Cream together the shortening, honey, and vanilla. Blend in the dry ingredients and the oatmeal. Stir in the nuts, chocolate chips, and maraschino cherries.

Drop by rounded teaspoonfuls onto ungreased baking sheets (or a parchment-lined half sheet pan). Bake at 375˚ for 10-12 minutes.

Cherry-Chocolate cookies before bakingAren’t these lovely?

Cherry-Chocolate Honey Cookies

And they taste great, too!

250 Cookbooks: Encyclopedia of Cookery, Vol. 1

Cookbook #9: Woman’s Day Encyclopedia of Cookery, Vol. 1, A-Bea. Woman’s Day, Fawcett Publications, NY, 1966.

Encyclopedia of Cookery

This is the first in a series of 12 food encyclopedia volumes. They were my mother’s, so I will not part with them. But that’s not the sole reason that I now want to keep them.

Printed encyclopedias. Outdated tools? Today my first impulse when I have a question about (for instance) different types of apples, I open a web browser and enter my search terms. A plethora of links appears almost instantly, and I quickly scan the information that random people have uploaded to the internet. I have a (probably correct) answer, and then I jump to another website, or another task. That tidbit of information was fleeting. I probably will never see it again.

The web gives us quick answers, but we miss something, we miss the permanence of the written page. Print-published authors take a lot of time gathering their information, checking their facts, editing the text, polishing their photos. The next time I open this particular encyclopedia, the same information will be there, in my hands.

And when I took some time with this encyclopedia, which by definition gives “information on many subjects”, I found it full of not only information, but unexpected treats.

Let’s start with abalone, the first entry. This mollusk is described, including availability, calorie content, and basic preparation. Then several recipes are listed. This is the basic layout throughout the volume. Some information is dated, e.g., for abalone: “In the US, the fresh shellfish is limited to California. The law prohibits its shipment fresh to other parts of the country.” Interesting! It’s no longer true, but years ago, you could only have fresh abalone in California. The next entry is acorn squash, again with description and recipes. I learned that aioli is a thick sauce flavored with garlic. Definitions of the cooking terms “a la carte” and “a la grecque” and “a la king” are given, along with related recipes.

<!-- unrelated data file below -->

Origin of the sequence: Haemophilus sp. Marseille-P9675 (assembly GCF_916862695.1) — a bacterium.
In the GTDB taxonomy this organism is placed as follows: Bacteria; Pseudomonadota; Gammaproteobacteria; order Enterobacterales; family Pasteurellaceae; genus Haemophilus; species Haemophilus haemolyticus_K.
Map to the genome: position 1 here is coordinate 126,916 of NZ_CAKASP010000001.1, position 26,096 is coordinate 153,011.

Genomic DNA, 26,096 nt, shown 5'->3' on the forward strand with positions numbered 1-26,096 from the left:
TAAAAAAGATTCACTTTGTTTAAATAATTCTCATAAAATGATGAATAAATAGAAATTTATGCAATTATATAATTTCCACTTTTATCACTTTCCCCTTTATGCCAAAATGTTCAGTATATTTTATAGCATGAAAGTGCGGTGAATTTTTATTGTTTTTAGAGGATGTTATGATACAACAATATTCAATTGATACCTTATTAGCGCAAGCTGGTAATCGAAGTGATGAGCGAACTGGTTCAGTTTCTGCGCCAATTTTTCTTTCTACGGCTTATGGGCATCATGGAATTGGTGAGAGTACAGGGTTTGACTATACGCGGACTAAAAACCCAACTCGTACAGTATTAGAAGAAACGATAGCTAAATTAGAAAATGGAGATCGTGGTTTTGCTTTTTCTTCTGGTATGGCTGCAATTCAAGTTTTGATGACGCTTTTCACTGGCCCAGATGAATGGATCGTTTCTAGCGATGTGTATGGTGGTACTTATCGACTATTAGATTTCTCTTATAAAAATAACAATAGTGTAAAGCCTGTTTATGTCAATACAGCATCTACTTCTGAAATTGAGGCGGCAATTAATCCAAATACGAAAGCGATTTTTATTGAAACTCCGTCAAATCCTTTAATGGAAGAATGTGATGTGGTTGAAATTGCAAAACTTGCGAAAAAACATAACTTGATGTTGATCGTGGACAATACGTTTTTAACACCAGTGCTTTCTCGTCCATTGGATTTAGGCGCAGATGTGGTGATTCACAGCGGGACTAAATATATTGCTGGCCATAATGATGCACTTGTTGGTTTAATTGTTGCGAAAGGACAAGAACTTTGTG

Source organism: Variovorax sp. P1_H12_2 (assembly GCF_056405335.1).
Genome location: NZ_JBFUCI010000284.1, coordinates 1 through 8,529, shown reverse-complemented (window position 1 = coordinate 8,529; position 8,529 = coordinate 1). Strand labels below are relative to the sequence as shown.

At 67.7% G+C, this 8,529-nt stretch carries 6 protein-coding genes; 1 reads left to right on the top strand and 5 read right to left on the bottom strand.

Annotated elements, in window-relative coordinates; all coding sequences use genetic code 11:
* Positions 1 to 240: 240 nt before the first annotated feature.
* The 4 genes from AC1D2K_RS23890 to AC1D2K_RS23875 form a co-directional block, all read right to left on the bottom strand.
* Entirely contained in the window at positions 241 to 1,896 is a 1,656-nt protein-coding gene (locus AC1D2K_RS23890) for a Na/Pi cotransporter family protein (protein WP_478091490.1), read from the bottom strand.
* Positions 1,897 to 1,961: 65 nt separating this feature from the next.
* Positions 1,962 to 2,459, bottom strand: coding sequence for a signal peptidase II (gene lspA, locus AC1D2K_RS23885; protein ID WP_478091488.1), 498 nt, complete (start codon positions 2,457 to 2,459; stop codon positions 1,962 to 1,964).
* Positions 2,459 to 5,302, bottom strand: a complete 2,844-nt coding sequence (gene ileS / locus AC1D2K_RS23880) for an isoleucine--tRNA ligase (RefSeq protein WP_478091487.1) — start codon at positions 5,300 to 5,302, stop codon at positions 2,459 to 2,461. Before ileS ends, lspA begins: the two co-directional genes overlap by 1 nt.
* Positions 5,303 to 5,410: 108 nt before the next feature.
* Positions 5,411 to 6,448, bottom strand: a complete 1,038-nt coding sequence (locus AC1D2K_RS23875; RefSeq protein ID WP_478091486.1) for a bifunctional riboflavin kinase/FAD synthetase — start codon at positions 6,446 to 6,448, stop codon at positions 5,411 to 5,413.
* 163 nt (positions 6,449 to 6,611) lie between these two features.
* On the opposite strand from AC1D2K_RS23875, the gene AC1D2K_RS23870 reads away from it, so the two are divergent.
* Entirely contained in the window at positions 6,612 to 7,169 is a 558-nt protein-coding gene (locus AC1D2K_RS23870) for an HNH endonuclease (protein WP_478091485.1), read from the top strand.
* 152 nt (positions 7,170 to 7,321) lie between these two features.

Then I came to a section titled “American Cooks are Good Cooks”. This section takes up a full third of the volume! I began reading the three page introduction to this section, written by a woman named Sophie Kerr. I’m sharing a few parts of this article so you, too, can enjoy it.

“A lot of talk goes round now and then to the effect that American cooks are way behind cooks of other lands when it comes to producing a first-rate meal, and that American food in general lacks the elegant subtlety of foreign dishes. I don’t know who started this nonsense, but nonsense it is, and it should be labeled so in large black letters. Actually, there is a great tradition in American cooking, and thousands of women have come to respect and perpetuate it.”

“. . . every housewife had her treasured recipes, which she wouldn’t give away even to her dearest friends. Those were the days of bake sales for church and charity, when the knowing ones lined up early to get some of Mrs. S-and-So’s pocketbook rolls, or Mrs. Whosis’ white cake with almond frosting, or Mrs. Query’s green-apple custard pie, and if the supply was gone when they got there, they screamed like Indians.”

Screamed like Indians! Boy, no one would write that today.